GUATEMALA CITY — The chartered U.S. government flights land here every day or two, depositing Honduran and Salvadoran asylum seekers from the U.S. border. Many arrive with the same question: “Where are we?”
For the first time ever, the United States is shipping asylum seekers who arrive at its border to a “safe third country” to seek refuge there. The Trump administration hopes the program will serve as a model for others in the region.
But during its first weeks, asylum seekers and human rights advocates say, migrants have been put on planes without being told where they were headed, and left here without being given basic instruction about what to do next.
When the migrants land in Guatemala City, they receive little information about what it means to apply for asylum in one of the hemisphere’s poorest countries. Those who don’t immediately apply are told to leave the country in 72 hours. The form is labeled “Voluntary Return.”
“In the U.S., the agents told us our cases would be transferred, but they didn’t say where. Then they lined us up to get on the plane,” said Marta, 43, from Honduras. She sat in a migrant shelter here with her 17-year-old son, who nursed a gunshot wound in his left cheek — the work, mother and son say, of a Honduran faction of the MS-13 gang.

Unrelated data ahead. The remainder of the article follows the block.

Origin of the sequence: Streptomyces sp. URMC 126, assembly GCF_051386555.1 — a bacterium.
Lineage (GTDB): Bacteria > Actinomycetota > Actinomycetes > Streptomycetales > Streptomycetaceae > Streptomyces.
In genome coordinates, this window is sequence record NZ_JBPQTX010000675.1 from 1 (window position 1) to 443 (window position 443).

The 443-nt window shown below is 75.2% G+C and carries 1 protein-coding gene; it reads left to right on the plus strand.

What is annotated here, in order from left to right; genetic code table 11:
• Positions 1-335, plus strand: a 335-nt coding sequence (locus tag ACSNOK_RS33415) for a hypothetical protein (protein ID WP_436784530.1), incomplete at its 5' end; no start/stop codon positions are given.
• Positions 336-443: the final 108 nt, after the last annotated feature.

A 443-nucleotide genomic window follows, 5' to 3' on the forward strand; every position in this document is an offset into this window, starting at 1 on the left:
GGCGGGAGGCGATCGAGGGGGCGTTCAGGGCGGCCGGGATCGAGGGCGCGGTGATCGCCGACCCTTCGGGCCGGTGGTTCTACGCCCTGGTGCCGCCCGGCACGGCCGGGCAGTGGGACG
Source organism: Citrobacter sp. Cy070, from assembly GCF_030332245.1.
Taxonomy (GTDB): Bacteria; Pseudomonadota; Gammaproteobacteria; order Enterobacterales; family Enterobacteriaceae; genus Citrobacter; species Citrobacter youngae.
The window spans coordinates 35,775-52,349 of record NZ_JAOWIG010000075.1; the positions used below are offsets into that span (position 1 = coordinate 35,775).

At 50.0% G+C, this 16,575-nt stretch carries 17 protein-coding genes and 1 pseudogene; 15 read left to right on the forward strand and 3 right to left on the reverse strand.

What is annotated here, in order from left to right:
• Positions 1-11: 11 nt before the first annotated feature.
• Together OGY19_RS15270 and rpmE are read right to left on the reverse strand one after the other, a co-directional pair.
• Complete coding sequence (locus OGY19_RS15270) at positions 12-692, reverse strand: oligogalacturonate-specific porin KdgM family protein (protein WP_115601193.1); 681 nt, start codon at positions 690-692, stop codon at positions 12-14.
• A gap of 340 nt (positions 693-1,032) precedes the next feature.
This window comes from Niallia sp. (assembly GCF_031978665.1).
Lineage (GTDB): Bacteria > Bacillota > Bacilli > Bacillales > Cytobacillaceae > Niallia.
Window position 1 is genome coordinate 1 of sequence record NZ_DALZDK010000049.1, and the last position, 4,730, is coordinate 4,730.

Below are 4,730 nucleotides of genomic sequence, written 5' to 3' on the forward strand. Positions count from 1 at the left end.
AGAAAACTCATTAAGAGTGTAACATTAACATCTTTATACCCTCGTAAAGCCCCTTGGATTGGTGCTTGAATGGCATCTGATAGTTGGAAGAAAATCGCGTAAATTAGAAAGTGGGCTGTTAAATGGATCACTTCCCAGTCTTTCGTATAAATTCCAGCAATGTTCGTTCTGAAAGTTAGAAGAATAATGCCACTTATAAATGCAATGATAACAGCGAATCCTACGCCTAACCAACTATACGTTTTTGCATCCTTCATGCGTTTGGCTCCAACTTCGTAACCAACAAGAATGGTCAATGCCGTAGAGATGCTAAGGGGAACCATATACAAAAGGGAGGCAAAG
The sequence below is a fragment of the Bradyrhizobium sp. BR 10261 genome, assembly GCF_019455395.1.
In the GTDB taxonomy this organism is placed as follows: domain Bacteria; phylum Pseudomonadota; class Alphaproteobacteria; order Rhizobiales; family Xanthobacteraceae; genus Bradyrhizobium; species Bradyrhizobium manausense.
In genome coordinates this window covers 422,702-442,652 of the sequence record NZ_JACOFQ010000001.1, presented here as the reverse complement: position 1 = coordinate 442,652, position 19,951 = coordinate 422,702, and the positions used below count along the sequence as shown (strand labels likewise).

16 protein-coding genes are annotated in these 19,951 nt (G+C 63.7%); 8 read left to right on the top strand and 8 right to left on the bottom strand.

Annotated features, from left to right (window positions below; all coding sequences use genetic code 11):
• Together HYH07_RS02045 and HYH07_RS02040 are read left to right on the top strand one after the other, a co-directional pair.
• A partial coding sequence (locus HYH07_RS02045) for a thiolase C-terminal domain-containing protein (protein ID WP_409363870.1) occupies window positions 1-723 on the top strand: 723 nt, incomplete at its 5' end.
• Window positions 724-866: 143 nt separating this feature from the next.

“When we looked out the window, we were here,” she said. “We thought, ‘Where are we? What are we supposed to do now?’ ”
Human rights organizations in Guatemala say they have recorded dozens of cases of asylum seekers who were misled by U.S. officials into boarding flights, and who were not informed of their asylum rights upon arrival. Of the 143 Hondurans and Salvadorans sent to Guatemala since the program began last month, only five have applied for asylum, according to the country’s migration agency.
By Kevin Sieff for THE WASHINGTON POST
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